(last updated 6/26/17)

It might seem strange to combine my (non-political) novels and my political activism in one site. But many people meet me through one and then become curious about the other–and they’re both, clearly, part of me.

I’ve written elsewhere about the nexus between activism and art: the habit of resistance. Another way to think about it is simply truthtelling. There’s not a lot of truthtelling in politics–but there should be. And the finest moments in our history, which almost always involve words (the Declaration of Independence, the Constitution, the Gettysburg Address, the Second Inaugural, the I Have a Dream speech, RFK’s speech the night of MLK’s death) have been the times when politicians have, through pressure of the moment, as well as grace, told the truth.

The irony of course is that my main method of truthtelling, fiction, is by definition untrue. At the same time, if fiction contains no truth, it’s worthless; or, as Camus said, “Fiction is the lie through which we tell the truth.”

As my friend Marie Myung-Ok Lee and I wrote when we founded Writers for Bernie, “We believe truth should not be a rare commodity in civic life, and that both leaders and citizens have an obligation to speak the truth as they see it.” As it does for so many, my activism centers around that principle. Truthiness never should have been a thing at all, and its moment is long, long past.

Marie and I founded W4B during the 2016 primary. It was the first time I’d been actively involved in politics. When the primary was over, I began to dig into the issue of money in politics, feeling that it was a foundational problem. I began volunteering with American Promise, a national, nonprofit org working to pass a constitutional amendment declaring that corporations are not people and money is not speech–in effect, overturning Citizens United–and also with We the People Massachusetts, a group working at the state level.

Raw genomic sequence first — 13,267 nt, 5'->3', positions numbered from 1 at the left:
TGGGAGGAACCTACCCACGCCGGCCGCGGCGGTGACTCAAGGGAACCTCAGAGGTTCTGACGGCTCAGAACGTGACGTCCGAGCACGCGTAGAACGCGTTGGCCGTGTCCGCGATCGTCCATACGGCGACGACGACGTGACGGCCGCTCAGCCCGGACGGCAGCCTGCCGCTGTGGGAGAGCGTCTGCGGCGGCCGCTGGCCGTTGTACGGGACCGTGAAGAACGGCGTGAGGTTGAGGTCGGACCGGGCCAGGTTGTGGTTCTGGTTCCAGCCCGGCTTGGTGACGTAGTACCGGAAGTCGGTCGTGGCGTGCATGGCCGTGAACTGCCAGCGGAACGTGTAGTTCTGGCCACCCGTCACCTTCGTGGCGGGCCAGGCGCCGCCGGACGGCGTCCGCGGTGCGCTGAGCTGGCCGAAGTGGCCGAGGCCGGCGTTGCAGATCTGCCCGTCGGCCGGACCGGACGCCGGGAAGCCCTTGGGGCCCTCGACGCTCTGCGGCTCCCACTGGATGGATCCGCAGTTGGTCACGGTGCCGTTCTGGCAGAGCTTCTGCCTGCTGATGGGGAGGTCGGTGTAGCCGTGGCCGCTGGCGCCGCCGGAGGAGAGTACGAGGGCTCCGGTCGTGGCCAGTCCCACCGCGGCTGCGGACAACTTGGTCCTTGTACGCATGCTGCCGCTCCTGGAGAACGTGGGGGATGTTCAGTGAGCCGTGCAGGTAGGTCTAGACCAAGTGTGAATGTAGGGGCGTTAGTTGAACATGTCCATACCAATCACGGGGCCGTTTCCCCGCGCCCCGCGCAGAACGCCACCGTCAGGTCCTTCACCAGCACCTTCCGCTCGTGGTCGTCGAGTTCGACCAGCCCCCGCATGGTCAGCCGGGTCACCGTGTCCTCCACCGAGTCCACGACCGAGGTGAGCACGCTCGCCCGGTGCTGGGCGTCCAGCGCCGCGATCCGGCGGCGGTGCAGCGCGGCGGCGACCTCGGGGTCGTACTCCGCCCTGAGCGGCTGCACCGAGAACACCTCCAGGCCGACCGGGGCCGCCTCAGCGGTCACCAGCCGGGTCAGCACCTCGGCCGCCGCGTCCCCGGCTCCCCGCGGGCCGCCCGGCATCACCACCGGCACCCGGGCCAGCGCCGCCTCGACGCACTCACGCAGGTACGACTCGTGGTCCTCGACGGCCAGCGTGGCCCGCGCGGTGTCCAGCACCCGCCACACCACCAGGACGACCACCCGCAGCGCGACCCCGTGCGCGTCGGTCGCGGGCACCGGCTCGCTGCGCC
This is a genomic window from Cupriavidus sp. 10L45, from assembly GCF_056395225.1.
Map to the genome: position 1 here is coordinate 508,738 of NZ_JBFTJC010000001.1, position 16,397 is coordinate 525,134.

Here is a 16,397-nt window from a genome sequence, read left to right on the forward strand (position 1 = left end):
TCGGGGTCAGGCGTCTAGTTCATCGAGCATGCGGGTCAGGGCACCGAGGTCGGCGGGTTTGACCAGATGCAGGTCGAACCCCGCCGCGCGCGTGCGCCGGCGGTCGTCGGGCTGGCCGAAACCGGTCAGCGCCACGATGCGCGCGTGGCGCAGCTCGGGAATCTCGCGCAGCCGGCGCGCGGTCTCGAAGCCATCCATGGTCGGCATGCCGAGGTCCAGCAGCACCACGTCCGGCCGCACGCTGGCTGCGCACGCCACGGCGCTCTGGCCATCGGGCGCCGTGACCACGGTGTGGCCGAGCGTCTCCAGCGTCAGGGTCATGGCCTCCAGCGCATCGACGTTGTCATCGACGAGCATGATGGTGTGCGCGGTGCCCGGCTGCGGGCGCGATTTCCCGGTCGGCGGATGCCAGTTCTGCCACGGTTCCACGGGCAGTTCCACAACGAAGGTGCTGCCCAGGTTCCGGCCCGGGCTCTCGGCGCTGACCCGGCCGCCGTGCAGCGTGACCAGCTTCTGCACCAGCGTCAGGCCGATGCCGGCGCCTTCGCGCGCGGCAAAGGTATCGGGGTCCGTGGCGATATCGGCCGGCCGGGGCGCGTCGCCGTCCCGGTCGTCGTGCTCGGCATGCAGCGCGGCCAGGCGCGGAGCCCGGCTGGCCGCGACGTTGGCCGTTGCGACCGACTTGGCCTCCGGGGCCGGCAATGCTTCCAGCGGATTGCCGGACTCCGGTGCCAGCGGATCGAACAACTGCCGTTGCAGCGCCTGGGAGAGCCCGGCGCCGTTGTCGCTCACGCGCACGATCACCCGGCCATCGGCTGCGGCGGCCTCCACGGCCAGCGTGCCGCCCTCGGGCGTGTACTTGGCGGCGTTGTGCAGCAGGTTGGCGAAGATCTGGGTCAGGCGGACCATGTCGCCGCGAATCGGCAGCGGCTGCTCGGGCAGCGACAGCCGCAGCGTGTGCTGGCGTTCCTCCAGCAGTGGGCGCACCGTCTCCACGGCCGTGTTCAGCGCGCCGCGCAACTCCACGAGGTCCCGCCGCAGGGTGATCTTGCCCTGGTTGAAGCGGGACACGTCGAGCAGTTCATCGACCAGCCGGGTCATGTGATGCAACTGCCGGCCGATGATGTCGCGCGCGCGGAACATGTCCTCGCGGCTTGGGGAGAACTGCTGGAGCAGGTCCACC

I kept writing on Medium about what still mattered to me, unable to disengage from the spectacle; after the general, though, I figured I would continue in a part-time way with the fight against big money, but mainly take a breath and go back to my languishing novel.

Of course, the election didn’t go the way many of us expected. And now, in addition to the big-money struggle, I’m running an Indivisible group here in my hometown and also working with Free Speech for People on various projects to defend the Constitution.

This is not where I thought I’d be, but we are living in a uniquely urgent moment where political engagement is vitally important — but so is art, always. I’ve begun focusing on poetry, a new genre for me, feeling that I and many others need the intensity of that language and that particular mode of truthtelling. And I think almost every day of a particular Theodore Roethke poem. Like everyone, I must learn by going where I have to go.

Organizations mentioned here:

American Promise

Free Speech for People

We the People Massachusetts